I have lived in a variety of places in my life. When I decided to move to Drenthe, I kept hearing comments from my friends and Dutch expats about all the unspoken rules in the Netherlands.
There are rules for the usual things like traffic and taxes. There are also rules for riding your bike, which of course make total sense given the absurd amount of bikes in this country. I even have a feeling that if I dig deep enough there are probably rules for the rules if you know what I mean…
What no one seemed able to explain was that there are a number of unspoken rules that everyone seems to understand and follow. These rules are more directly related to the social aspect of living here in the Netherlands, and they seem to be ingrained into the people suggesting that they have been taught from a young age. This also tells me that these rules have been around for many, many years.
Now, most people who live in a law-abiding society tend to not like the rules they have to follow but breaking them doesn’t necessarily cause anyone much anguish (unless it’s the really bad things like breaking the no-killing-people rule, most people don’t like it when that’s broken). But these Dutch social rules are widely accepted and implemented, and the Dutchies really don’t appreciate it when you don’t follow them.
Hence, here is my list of five unspoken rules in the Netherlands, so in the event that you move to this wonderful country, you can blend in seamlessly and without committing any social faux pas!
1No one interrupts dinner!
Simple enough. The Dutch do not, under any circumstance, stop by, call, email, throw rocks, or even send pigeons to anyone’s home during the time of 6 pm and 7 pm. You see, the Dutch take family dinner time very seriously, and almost always spend the time together around the table. You won’t find any TV trays here!
2When answering your phone, you must always announce to the caller who you are.
For example, I call my sister. She picks up her cell and says “hello, this is Chris” or in Dutch you would say “hoi, met Chris”. Now I know it’s her: I mean I just dialed her number, right? But for some unknown reason, the Dutch have kept this formal way of phone etiquette. It also works the other way: when you are calling someone, you will announce who you are when they pick up. As much as I was against it in the beginning as I thought it was just plain silly, I find myself doing it more often than not.
3Always wave goodbye to your guests…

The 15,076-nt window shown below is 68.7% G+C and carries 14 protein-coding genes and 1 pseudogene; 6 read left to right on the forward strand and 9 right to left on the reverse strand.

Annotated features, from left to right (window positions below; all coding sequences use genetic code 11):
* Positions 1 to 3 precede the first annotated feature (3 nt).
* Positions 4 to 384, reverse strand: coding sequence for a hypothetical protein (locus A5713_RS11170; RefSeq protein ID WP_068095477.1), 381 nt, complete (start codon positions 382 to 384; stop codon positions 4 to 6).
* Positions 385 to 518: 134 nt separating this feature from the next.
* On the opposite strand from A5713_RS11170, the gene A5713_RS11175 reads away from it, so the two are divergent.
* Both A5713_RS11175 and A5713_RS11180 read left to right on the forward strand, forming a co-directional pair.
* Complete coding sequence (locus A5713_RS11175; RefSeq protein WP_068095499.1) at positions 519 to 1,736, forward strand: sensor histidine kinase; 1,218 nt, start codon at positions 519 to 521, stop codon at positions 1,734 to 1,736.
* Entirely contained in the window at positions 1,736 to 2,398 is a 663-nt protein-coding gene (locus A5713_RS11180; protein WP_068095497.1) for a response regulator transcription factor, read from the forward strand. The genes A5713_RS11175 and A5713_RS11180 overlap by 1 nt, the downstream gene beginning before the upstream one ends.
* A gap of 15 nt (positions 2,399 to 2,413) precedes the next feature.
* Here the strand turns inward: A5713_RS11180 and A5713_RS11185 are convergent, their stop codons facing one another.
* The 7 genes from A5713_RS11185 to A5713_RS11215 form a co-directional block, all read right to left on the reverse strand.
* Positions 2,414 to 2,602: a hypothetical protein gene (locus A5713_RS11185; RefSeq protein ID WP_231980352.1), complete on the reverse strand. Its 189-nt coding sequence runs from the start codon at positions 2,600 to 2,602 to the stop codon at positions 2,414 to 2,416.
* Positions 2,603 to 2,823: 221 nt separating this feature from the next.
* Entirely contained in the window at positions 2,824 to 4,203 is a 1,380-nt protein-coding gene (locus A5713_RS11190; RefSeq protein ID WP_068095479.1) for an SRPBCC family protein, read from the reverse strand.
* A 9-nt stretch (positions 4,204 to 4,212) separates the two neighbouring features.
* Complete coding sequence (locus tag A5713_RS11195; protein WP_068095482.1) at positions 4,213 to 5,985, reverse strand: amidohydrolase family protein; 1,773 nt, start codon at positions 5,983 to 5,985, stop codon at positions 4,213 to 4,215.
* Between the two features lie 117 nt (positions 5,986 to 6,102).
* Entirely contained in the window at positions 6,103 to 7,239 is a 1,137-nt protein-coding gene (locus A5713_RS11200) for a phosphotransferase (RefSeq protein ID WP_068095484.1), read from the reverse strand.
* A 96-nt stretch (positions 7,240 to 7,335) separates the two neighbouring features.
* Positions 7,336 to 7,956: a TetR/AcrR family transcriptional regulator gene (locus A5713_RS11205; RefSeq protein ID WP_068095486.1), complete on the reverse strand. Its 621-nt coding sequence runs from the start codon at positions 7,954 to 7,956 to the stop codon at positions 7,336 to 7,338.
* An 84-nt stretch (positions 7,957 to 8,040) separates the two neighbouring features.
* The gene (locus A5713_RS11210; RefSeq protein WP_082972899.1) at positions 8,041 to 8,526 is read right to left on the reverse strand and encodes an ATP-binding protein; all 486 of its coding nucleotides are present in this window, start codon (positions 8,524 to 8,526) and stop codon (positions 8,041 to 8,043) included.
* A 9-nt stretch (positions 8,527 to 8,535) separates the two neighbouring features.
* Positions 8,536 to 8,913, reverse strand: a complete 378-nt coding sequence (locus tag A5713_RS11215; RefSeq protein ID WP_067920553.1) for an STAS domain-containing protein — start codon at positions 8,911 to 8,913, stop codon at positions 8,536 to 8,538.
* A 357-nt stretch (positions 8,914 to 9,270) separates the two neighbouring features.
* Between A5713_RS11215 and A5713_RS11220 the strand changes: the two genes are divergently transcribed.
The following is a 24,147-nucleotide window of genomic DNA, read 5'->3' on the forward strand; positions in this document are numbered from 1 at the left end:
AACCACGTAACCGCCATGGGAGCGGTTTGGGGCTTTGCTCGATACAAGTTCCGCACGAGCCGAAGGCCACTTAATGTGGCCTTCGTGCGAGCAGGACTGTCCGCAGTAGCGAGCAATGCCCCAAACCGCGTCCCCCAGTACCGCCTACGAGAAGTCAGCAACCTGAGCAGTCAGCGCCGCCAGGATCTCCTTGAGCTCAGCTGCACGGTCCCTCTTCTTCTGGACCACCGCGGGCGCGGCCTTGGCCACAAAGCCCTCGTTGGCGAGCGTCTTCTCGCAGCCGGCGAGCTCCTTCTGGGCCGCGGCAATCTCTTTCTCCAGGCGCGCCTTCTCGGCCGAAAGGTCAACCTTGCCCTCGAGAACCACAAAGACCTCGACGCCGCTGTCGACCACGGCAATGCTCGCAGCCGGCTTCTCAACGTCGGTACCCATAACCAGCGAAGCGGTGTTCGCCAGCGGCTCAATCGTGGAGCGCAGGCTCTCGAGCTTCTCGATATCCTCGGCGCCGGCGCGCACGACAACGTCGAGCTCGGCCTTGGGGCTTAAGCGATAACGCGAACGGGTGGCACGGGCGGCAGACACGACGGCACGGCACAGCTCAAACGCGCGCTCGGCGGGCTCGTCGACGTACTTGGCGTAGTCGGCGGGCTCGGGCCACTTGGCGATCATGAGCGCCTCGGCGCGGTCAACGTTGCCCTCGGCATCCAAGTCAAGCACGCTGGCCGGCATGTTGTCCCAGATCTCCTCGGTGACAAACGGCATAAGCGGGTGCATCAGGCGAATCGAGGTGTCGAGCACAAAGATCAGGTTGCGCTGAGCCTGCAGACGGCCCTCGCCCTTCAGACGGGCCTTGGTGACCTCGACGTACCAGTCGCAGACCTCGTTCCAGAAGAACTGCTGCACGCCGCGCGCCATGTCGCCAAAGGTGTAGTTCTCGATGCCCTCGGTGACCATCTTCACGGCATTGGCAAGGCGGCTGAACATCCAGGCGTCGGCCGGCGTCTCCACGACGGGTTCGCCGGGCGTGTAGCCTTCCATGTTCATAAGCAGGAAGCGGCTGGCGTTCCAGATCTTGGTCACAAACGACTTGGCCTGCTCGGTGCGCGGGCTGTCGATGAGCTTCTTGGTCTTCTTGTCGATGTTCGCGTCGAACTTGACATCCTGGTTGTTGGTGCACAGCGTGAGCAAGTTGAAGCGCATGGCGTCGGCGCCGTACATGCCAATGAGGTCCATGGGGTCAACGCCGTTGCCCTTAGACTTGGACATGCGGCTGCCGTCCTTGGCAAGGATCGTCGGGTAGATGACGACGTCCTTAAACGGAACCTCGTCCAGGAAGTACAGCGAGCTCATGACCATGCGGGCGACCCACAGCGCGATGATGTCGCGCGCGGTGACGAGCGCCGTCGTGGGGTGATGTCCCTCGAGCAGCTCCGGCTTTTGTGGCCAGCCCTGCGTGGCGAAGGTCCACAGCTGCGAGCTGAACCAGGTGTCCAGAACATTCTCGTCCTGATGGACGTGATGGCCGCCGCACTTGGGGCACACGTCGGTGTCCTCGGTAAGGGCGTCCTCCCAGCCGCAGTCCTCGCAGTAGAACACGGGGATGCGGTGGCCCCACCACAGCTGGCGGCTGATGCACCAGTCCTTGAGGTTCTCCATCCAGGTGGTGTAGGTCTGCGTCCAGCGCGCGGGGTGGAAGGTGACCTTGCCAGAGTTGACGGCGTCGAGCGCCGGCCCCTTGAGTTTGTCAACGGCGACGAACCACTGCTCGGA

This one is simple enough. Once your guests are leaving, you should go to the door or depending on the weather, you can go outside. You must then wave continually until they are out of your line of sight. To go back inside before they are gone is… rude. So follow the rules: wave and wait, until the car or bike is out of sight!
4Keep that eye contact: no shades
The Dutch tend to come across as blunt but they are not trying to be rude, they just don’t beat around the bush. They get straight to the point. In that context, they also like to make eye contact. They look directly at you and engage when they are in conversation. This leads to a sort of odd sub-rule: removing your sunglasses when you speak with someone. They don’t like it when you have your eyes covered as it comes across as rude. So next time you are chatting with someone, raise your shades and make eye contact!
5When in doubt, send a card
It seems like the Dutch are single-handedly keeping the card industry afloat. They send cards for every occasion, although they are normally not very personal. Usually, a name signed on the inside is all you get. I guess they let the cards speak for themselves. So whether your new friend just had a baby, is recovering from an illness, or perhaps they just moved into their significant other’s house, always send a card. It’s just another one of those unspoken rules!
There are many more of these social rules, and as someone who has moved around a bit, I find knowing these rules will help to not offend your new friends or colleagues. A fun read is this Wikipedia article which details many other social rules that you should be aware of!
Are there any unspoken rules we missed out here? Let us know in the comments below!
Feature Image: cottonbro/Pexels
Editor’s Note: This article was originally published in February 2019 but was updated for your reading pleasure in November 2020.